The Facile Dance – A Poem

Tiny minds the magic see;
Ne’er hunger, rage or misery;
It matters little whence they hail;
From city strong or jungle vale.

Bouncy castles tethered fast;
Piñatas filled and gifts amassed;
Or bottle cap rolled through the sand;
Pulled gently on by tiny hand.

Though born to need, children don’t weep;
And through their naught, they somehow sleep;
A flashing grin comes easy, fast;
Though meager is their day’s repast.

Life is for all a lottery;
Richy rich, or poverty;
Health will find some straight and strong;
While for so many, much will go wrong.

We like to say ‘tis love that counts’;
A father’s hug, not his accounts;
A mother’s gentle caring touch;
Means most to baby, by so much.

But is that just a facile dance?
Uttered by those born into chance;
Who’ve never suffered, fled from war;
Seen tiny bodies washed ashore.

From distant lands I’ve watched them speak;
Equality, a word, a shriek;
Chimera vile, who must be slain;
Themselves, the targets of the feign.

For you who seek to kill that beast;
Listen to my cry at least;
The evil that you wish to end;
Is different than you think, my friend.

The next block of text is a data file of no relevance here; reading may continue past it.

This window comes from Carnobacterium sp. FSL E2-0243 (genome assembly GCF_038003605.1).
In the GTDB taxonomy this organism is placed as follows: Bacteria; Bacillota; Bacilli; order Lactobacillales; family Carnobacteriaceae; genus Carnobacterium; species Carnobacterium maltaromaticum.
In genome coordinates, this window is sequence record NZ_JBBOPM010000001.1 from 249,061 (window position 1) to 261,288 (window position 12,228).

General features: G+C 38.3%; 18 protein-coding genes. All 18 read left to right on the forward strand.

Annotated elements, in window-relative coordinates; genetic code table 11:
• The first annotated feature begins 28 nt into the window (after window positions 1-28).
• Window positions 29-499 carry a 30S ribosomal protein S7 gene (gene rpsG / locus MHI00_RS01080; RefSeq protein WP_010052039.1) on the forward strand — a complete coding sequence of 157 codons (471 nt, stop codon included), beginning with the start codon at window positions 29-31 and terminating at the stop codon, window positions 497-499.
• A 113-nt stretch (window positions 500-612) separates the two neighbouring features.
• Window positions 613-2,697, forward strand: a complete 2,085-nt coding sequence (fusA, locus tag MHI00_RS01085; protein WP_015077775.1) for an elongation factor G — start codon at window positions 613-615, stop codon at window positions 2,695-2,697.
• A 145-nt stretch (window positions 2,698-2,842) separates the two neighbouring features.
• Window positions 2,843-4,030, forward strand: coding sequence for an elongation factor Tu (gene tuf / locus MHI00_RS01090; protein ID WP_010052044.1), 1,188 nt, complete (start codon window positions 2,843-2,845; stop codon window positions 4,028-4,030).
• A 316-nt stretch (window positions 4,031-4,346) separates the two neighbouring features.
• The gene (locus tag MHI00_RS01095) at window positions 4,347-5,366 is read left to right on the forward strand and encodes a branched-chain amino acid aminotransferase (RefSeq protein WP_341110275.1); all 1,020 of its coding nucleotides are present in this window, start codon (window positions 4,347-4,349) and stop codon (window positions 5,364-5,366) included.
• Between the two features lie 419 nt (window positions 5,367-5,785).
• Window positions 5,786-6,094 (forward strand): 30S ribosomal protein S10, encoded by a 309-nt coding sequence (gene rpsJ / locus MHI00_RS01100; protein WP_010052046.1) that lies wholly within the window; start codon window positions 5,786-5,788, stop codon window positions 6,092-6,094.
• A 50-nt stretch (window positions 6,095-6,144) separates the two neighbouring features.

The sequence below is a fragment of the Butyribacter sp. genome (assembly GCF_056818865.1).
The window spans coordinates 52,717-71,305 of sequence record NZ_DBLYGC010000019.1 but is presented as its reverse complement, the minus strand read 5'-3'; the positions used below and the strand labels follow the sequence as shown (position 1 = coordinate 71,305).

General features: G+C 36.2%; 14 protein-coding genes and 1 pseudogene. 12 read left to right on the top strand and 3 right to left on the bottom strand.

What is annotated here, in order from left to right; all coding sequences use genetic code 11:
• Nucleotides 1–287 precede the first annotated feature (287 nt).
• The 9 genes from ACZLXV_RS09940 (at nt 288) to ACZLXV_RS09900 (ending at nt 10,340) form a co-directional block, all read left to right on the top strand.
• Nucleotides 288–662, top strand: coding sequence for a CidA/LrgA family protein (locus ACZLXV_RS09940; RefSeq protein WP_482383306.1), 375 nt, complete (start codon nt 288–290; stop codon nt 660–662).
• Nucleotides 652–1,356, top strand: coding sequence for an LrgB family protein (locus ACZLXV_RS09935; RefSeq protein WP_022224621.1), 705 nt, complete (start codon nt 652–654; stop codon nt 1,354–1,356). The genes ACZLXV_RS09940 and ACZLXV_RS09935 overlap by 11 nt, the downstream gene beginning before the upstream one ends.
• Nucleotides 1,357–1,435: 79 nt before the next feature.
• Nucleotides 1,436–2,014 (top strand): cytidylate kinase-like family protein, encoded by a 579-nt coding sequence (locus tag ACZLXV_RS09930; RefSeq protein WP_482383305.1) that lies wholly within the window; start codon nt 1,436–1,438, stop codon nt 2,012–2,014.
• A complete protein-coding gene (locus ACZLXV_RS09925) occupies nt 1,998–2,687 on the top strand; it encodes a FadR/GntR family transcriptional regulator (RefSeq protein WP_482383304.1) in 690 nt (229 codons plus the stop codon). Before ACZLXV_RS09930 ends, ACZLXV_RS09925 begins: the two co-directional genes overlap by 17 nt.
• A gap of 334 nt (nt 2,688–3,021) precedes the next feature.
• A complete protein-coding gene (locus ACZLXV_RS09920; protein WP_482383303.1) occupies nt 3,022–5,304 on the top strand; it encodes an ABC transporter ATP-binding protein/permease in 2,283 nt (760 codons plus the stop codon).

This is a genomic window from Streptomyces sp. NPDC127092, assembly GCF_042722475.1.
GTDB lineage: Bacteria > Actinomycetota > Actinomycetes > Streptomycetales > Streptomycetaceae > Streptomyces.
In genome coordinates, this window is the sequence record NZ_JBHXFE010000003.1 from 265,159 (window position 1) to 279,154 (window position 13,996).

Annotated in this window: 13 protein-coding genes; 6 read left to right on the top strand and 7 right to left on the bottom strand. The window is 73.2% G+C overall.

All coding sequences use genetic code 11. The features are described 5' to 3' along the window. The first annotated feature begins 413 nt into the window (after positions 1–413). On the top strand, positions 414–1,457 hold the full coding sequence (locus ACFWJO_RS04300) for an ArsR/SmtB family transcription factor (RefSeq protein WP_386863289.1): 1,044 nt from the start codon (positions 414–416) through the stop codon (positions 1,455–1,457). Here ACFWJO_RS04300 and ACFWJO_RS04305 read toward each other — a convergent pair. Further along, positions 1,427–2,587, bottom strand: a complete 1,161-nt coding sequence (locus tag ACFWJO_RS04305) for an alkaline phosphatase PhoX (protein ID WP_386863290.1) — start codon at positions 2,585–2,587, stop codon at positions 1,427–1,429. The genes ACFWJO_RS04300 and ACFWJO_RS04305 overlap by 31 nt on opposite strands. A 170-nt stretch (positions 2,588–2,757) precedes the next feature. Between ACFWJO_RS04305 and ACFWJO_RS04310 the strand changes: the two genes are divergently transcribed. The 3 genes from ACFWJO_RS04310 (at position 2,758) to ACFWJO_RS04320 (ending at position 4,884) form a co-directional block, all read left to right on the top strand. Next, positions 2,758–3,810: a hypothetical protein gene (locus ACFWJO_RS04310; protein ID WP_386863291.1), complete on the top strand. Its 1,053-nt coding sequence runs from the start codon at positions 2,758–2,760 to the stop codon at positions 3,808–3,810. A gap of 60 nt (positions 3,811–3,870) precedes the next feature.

Three meals, a roof, the right to flee;
A simple word – opportunity;
That’s the thing, sets us apart;
From those who cannot even start.

So go, to feet that word a lamp;
I’ll see you soon, in distant camp;
Fighting there the monster strong;
You’ll find he’s been there all along.

About Joel D. Hirst

Joel D. Hirst is a novelist and a playwright. His most recently released work is "Dreams of the Defeated: A Play in Two Acts" about a political prisoner in a dystopian regime. His novels include "I, Charles, From the Camps" about the life of a young man in the African camps and "Lords of Misrule" about the making and unmaking of a jihadist in the Sahara. "The Lieutenant of San Porfirio" and its sequel "The Burning of San Porfirio" are about the rise and fall of socialist Venezuela (with magic).
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